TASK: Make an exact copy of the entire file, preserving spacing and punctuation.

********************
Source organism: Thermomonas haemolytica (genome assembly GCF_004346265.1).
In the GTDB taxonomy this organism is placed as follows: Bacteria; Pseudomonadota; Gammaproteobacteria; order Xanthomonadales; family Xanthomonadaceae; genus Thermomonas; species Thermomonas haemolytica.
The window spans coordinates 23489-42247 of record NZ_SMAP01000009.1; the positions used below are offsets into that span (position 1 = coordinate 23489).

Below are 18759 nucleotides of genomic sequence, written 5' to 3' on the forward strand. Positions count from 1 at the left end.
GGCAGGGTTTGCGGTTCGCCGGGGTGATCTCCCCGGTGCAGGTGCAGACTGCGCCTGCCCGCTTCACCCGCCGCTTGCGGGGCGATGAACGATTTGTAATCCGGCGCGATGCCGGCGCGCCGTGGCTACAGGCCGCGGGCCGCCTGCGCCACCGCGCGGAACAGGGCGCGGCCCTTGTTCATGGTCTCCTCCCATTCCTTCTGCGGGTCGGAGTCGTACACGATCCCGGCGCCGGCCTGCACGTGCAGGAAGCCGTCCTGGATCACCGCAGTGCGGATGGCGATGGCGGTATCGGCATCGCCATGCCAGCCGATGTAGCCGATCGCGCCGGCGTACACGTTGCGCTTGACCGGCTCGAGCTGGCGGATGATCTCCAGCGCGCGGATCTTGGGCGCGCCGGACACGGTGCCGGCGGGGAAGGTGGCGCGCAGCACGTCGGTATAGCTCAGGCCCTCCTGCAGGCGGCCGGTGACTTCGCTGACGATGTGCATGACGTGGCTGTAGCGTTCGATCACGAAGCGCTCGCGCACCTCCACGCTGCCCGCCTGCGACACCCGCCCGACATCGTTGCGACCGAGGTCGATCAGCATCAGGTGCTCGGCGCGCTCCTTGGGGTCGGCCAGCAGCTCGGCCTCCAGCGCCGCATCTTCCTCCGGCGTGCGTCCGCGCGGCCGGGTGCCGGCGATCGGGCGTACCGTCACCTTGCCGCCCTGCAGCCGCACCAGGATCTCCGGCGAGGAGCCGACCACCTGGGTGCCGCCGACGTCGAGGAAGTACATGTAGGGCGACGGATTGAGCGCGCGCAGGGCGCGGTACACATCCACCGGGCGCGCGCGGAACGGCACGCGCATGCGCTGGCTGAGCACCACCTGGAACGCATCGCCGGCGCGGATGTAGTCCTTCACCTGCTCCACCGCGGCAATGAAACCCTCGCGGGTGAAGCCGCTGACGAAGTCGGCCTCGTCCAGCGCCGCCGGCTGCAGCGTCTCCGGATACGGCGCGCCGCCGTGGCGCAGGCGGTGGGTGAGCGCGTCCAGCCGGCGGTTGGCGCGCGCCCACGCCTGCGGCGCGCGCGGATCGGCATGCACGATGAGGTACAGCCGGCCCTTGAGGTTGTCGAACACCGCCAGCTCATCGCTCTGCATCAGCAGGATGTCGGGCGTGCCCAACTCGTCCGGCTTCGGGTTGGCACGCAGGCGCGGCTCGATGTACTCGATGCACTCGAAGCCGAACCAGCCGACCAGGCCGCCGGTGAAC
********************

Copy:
Source organism: Thermomonas haemolytica (genome assembly GCF_004346265.1).
In the GTDB taxonomy this organism is placed as follows: Bacteria; Pseudomonadota; Gammaproteobacteria; order Xanthomonadales; family Xanthomonadaceae; genus Thermomonas; species Thermomonas haemolytica.
The window spans coordinates 23489-42247 of record NZ_SMAP01000009.1; the positions used below are offsets into that span (position 1 = coordinate 23489).

Below are 18759 nucleotides of genomic sequence, written 5' to 3' on the forward strand. Positions count from 1 at the left end.
GGCAGGGTTTGCGGTTCGCCGGGGTGATCTCCCCGGTGCAGGTGCAGACTGCGCCTGCCCGCTTCACCCGCCGCTTGCGGGGCGATGAACGATTTGTAATCCGGCGCGATGCCGGCGCGCCGTGGCTACAGGCCGCGGGCCGCCTGCGCCACCGCGCGGAACAGGGCGCGGCCCTTGTTCATGGTCTCCTCCCATTCCTTCTGCGGGTCGGAGTCGTACACGATCCCGGCGCCGGCCTGCACGTGCAGGAAGCCGTCCTGGATCACCGCAGTGCGGATGGCGATGGCGGTATCGGCATCGCCATGCCAGCCGATGTAGCCGATCGCGCCGGCGTACACGTTGCGCTTGACCGGCTCGAGCTGGCGGATGATCTCCAGCGCGCGGATCTTGGGCGCGCCGGACACGGTGCCGGCGGGGAAGGTGGCGCGCAGCACGTCGGTATAGCTCAGGCCCTCCTGCAGGCGGCCGGTGACTTCGCTGACGATGTGCATGACGTGGCTGTAGCGTTCGATCACGAAGCGCTCGCGCACCTCCACGCTGCCCGCCTGCGACACCCGCCCGACATCGTTGCGACCGAGGTCGATCAGCATCAGGTGCTCGGCGCGCTCCTTGGGGTCGGCCAGCAGCTCGGCCTCCAGCGCCGCATCTTCCTCCGGCGTGCGTCCGCGCGGCCGGGTGCCGGCGATCGGGCGTACCGTCACCTTGCCGCCCTGCAGCCGCACCAGGATCTCCGGCGAGGAGCCGACCACCTGGGTGCCGCCGACGTCGAGGAAGTACATGTAGGGCGACGGATTGAGCGCGCGCAGGGCGCGGTACACATCCACCGGGCGCGCGCGGAACGGCACGCGCATGCGCTGGCTGAGCACCACCTGGAACGCATCGCCGGCGCGGATGTAGTCCTTCACCTGCTCCACCGCGGCAATGAAACCCTCGCGGGTGAAGCCGCTGACGAAGTCGGCCTCGTCCAGCGCCGCCGGCTGCAGCGTCTCCGGATACGGCGCGCCGCCGTGGCGCAGGCGGTGGGTGAGCGCGTCCAGCCGGCGGTTGGCGCGCGCCCACGCCTGCGGCGCGCGCGGATCGGCATGCACGATGAGGTACAGCCGGCCCTTGAGGTTGTCGAACACCGCCAGCTCATCGCTCTGCATCAGCAGGATGTCGGGCGTGCCCAACTCGTCCGGCTTCGGGTTGGCACGCAGGCGCGGCTCGATGTACTCGATGCACTCGAAGCCGAACCAGCCGACCAGGCCGCCGGTGAAC